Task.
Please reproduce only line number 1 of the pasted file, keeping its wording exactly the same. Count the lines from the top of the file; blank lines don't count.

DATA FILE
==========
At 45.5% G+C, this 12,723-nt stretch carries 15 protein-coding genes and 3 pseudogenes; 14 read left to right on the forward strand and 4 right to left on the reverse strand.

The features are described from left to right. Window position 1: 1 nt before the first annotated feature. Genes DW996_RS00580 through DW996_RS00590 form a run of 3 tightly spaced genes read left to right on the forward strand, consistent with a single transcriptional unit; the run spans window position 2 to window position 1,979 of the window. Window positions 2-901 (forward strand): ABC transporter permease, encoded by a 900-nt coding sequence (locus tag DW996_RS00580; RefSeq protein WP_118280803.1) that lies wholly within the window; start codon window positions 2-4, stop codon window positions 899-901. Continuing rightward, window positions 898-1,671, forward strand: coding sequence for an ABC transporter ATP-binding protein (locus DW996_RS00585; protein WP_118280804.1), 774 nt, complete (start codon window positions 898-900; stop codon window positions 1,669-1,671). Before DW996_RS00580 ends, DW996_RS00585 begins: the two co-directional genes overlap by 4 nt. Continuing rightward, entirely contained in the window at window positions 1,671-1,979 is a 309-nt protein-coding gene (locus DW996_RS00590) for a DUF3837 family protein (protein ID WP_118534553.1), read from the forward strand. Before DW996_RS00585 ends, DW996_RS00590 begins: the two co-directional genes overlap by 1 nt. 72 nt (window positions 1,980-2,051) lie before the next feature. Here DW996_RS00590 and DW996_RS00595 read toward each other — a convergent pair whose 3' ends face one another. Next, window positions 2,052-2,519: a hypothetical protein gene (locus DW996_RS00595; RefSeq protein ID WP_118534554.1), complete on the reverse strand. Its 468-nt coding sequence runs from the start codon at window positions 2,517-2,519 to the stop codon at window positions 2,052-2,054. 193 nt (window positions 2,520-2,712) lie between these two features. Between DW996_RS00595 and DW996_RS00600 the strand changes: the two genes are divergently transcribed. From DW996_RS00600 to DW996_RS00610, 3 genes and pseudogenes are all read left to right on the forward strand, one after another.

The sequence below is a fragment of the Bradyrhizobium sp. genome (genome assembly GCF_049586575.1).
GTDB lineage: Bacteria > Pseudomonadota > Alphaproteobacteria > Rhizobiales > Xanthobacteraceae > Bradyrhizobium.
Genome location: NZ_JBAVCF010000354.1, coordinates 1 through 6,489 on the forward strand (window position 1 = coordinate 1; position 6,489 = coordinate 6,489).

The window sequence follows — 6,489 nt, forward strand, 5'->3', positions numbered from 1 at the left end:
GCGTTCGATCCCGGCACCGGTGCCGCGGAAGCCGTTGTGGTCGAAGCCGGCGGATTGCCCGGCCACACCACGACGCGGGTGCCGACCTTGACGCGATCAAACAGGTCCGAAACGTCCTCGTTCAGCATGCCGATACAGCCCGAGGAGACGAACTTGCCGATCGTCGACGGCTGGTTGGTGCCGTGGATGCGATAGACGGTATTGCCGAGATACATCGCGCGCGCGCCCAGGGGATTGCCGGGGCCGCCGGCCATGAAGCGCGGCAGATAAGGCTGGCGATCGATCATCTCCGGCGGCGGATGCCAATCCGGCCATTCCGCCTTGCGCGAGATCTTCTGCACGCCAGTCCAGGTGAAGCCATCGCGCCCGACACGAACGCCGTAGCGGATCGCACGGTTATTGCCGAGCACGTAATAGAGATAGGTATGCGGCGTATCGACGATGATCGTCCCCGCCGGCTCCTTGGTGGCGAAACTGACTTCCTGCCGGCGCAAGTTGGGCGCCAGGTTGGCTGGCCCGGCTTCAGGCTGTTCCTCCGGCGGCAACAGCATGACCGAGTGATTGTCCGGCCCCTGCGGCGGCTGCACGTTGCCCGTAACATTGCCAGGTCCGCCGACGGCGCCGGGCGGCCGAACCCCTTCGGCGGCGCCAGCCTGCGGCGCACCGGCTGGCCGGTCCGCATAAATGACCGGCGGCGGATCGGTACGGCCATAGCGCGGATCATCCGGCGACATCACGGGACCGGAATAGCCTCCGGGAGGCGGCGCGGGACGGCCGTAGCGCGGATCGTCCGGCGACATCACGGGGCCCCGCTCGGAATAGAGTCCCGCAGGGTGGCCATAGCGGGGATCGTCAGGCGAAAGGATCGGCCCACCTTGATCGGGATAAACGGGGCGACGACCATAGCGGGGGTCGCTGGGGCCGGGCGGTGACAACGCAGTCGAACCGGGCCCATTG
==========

At 45.5% G+C, this 12,723-nt stretch carries 15 protein-coding genes and 3 pseudogenes; 14 read left to right on the forward strand and 4 right to left on the reverse strand.